Originally authored by Ken Yagen
In a recent post, James outlined how MuleSoft is using Lean Startup principles to build Enterprise Software. We have been doing this for a while in our cloud platforms – CloudHub, Anypoint Service Registry and Dataloader.io; however, our core enterprise tools and products – Mule ESB, Mule Studio, Anypoint DataMapper, and Mule Management Console have always been on a much longer release cadence. Mule ESB Enterprise is the core platform on which many of our customers build hundreds if not thousands of services and integration processes on, so frequent releases and updates can be expensive for them to consume. Typically we release new Mule ESB enterprise versions every 9 months. As a hybrid product company with multiple products, we need to manage the demands of both the cloud and on-premise. Recently, we decided to make some changes to our development cycles and team orientation. We’re using names of famous mountain ranges for these new releases, the first is named Andes after the iconic mountain range in South America (relatively) close to our development labs in Buenos Aires, Argentina. The next is Big Horn, Cascade and then Dolomite.
The Value Stream
Most features that go into Mule are developed in 1-2 iterations of work (2-4 weeks). If you have ever studied value stream mapping in relation to software development then you know that a 9 month release cycle means that at best it takes 13 1/2 months for a feature to make it through the development pipeline and begin realizing value. That is a very low efficiency ratio (development time / time to release). On the Cloud side we have seen much higher efficiency ratio with one month releases and also quick feedback loops on how our products are doing. However, with our goal of providing a common toolchain and runtime across environments, these core components still experienced the lower efficiencies.
To improve on this we decided to enhance Mule Studio to support multiple runtimes and shift our entire engineering organization to a faster cadence. All software is now developed in two month cycles (some products like CloudHub still release monthly). At the end of the two months, software is released and made available to customers. This increases our efficiency by reducing the denominator in the equation.
These new releases are versioned as 3.5.0-X with the X representing the name of the release. This first release is 3.5.0-Andes and includes updates to CloudHub, Studio, Devkit, APIkit and Anypoint Service Registry.
The result is that we can now upgrade CloudHub with the new releases while still working towards a major on premises release of 3.5 next spring.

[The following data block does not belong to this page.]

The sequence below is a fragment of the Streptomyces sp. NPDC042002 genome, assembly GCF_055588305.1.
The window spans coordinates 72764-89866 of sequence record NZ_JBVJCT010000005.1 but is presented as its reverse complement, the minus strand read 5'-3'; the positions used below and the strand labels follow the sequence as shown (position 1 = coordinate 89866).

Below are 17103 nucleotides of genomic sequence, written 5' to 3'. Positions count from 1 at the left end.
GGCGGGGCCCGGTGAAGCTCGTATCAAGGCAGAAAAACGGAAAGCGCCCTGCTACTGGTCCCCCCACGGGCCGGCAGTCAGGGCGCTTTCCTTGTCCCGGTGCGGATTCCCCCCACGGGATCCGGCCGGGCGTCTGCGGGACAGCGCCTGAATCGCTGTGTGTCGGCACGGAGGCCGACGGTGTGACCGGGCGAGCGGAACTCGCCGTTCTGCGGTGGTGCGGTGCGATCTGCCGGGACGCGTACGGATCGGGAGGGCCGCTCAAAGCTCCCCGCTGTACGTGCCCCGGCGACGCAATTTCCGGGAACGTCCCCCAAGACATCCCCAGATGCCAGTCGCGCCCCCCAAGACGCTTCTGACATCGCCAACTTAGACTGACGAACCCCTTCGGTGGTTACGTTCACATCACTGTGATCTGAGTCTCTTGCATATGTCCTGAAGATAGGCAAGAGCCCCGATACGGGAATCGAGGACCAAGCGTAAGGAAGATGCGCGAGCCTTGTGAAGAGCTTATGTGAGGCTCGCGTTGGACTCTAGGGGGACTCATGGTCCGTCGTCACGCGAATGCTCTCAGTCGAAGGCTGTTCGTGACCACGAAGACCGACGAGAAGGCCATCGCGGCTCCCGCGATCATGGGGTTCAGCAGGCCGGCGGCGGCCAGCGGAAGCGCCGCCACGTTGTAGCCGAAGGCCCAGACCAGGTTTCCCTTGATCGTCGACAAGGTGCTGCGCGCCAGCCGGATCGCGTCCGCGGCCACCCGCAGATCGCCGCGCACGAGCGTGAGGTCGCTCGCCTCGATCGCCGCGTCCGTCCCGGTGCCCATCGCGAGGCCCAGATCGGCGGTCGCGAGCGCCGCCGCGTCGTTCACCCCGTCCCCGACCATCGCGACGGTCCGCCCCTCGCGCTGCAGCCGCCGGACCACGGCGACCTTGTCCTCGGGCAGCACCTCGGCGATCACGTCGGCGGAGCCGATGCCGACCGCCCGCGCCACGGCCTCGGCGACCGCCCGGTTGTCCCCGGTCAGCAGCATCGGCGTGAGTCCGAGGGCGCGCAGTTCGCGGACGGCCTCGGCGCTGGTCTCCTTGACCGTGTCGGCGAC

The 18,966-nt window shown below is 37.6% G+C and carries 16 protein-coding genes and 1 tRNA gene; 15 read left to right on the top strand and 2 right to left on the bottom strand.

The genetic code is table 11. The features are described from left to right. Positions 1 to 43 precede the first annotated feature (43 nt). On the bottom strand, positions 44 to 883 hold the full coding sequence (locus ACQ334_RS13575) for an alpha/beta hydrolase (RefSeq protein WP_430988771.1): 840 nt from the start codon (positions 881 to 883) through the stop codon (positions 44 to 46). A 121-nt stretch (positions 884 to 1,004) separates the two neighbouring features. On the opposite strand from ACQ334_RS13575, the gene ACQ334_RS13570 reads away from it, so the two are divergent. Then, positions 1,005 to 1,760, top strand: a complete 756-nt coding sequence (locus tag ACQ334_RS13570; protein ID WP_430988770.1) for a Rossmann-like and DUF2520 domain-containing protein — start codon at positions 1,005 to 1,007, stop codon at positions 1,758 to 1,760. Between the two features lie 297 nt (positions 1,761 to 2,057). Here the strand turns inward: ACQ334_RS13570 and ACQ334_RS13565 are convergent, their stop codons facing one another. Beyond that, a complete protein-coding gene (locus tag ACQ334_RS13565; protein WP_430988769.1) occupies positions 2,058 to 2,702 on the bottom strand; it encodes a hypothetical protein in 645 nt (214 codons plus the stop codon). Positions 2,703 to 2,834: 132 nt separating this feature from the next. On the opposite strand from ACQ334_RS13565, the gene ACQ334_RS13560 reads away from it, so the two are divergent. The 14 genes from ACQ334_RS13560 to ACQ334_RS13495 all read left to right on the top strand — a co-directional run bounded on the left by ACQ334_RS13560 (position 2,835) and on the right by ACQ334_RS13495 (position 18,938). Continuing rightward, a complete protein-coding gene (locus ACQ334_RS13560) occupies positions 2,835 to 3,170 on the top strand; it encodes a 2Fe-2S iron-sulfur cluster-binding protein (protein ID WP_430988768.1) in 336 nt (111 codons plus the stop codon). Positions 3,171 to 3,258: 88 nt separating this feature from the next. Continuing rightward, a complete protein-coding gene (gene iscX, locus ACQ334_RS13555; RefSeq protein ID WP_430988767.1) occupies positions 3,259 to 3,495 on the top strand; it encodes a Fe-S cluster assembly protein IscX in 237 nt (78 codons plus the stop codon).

So if you are using CloudHub or considering it for your project, you will start seeing significant increases in capabilities at a much more rapid pace. We are rolling out many new capabilities around deploying SaaS integrations, designing and managing APIs, and supporting B2B partner integrations all delivered through CloudHub and the AnyPoint platform. For on premises deployments, the challenges are different – upgrading installations and supporting different product versions within the same customer environment is something we know our customers prefer to avoid. For this we still will offer our longer term Mule ESB Enterprise updates every nine months that have been thoroughly tested and certified for the variety of environments our customers choose to run in.
But on premises customers can realize the advantages this new model brings to the development of our Mule Studio tools and the cloud-managed Anypoint Service Registry and Anypoint API Manager. Two month updates to our development tooling are rolled out with backward-compatible support of our existing on-premises releases as well as CloudHub and many of the new Service Registry capabilities can enhance an existing Mule deployment with no changes or a registry agent update. We are also releasing a 3.4.1 maintenance update with bug fixes and security updates for Mule 3.4 and MMC.
For community users, check out the latest Studio download and install your 3.4 community runtime. As appropriate, future release cycles will include community milestones as well.
You may wonder how this affects the product documentation? The latest release documentation will always be available with a release with specific notes on pages that cover changes that are new since the last major on-premises release. A full 3.4.x documentation set is also always available.
This is part of an application of Lean Startup principles at MuleSoft. While focused on software releases, this process and cadence has been applied across MuleSoft as an organization in everything we do. Andes and the follow-on initiatives (Bighorn, Cascade, Dolomite) encompass how MuleSoft is delivering quickly and iteratively to respond to the needs of our customers, partners, and community.